Nathaniel Reed, an assistant secretary of the interior under both Presidents Nixon and Ford, recently assaulted Watt as a "disaster" whose policies were "bankrupt and infantile."

On Capitol Hill, where Democrats are running for political cover on most of Reagan's efforts to "undo 50 years of bad government," opposition to the combative, provocative Watt is mounting quietly but so steadily some are speculating that he may be a point of vulnerability for an administration that is difficult to attack directly.

The Democrats, who have had trouble keeping their House majority intact against the administration's military and economic thrusts, are far from intimidated by Watt.

In House committees they have undercut Watt on his attempt to place a moratorium on parkland purchases, raised a storm over his plans to recognize the Office of Surface Mining, blocked his attempt to allow oil and gas exploration in a Montana wilderness area and refused to appropriate funds for controversial offshore oil drilling in northern California.

Rep. Morris K. Udall (D-Ariz), chairman of the House Interior Committee which stands between Watt and at least some of his revolutionary goals, says he is convinced "White House people are beginning to worry that this department is being run by a guy so far off the mainstream that he is going to get them into all kinds of trouble."

Udall and others speculate that the White House has told Watt to pull back, lie low and let the fires die down, much as Secretary Haig did after he became the lightning rod for early controversy in the Reagan administration.

Watt says he hasn't received any such word. Top White House aides also insist the president backs his interior secretary all the way. Asked recently whether Watt was accurately reflecting the president's views, White House chief of staff James A. Baker III answered with a flat and unequivocal: "Yes."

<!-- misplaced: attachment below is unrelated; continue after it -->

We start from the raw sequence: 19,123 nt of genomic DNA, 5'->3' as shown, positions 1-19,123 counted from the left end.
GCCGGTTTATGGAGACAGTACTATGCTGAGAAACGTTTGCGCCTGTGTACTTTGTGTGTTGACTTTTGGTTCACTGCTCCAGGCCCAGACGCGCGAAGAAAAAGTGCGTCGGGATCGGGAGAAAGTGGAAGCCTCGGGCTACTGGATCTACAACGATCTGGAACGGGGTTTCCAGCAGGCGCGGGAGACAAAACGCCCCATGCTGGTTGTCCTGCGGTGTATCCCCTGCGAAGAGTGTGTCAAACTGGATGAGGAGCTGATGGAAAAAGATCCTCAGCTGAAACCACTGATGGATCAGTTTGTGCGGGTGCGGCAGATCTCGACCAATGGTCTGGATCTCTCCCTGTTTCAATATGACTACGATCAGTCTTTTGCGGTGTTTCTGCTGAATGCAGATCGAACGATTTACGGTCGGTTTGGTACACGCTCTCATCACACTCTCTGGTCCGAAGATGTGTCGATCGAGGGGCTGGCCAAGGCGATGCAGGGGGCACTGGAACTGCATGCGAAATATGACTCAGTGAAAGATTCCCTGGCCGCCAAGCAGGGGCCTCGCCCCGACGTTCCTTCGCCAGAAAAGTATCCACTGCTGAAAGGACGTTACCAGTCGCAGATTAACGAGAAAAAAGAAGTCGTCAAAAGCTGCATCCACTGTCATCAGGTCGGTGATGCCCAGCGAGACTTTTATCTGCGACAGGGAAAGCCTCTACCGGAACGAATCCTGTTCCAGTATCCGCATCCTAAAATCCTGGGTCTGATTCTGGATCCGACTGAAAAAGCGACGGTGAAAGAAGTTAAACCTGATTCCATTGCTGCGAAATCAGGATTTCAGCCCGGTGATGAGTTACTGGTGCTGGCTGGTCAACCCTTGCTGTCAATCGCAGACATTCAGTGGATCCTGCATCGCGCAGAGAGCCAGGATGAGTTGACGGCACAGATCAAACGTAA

Watt clearly has strong supporters outside the White House, too. Many powerful western Republican senators (seven of the 15 committee chairmen in the new Senate are westerners) believe Watt is their savior in the Interior Department.

So does most of the resources industry, which has felt "locked out" of western coal fields and oil reserves throughout the energy crisis.

"We're deliriously happy," Carl E. Bagge, president of the National Coal Association, said at the beginning of the Watt revolution. And a joke quickly made the rounds of corporate suites: How much power does it take to stop a million environmentalists? One Wat.

Still, politics by showdown does not have a strong track record in political Washington. With many of his early and provocative policy thrusts faltering or under strong attack, even some of Watt's natural allies are beginning to wonder if can last long enough to implement the 1980 rhetoric that brought him back to Washington.

The confrontational nature of a man whose words, political approach and policies make one side deliriously happy and the other furious inevitably makes Watt a political lightning rod.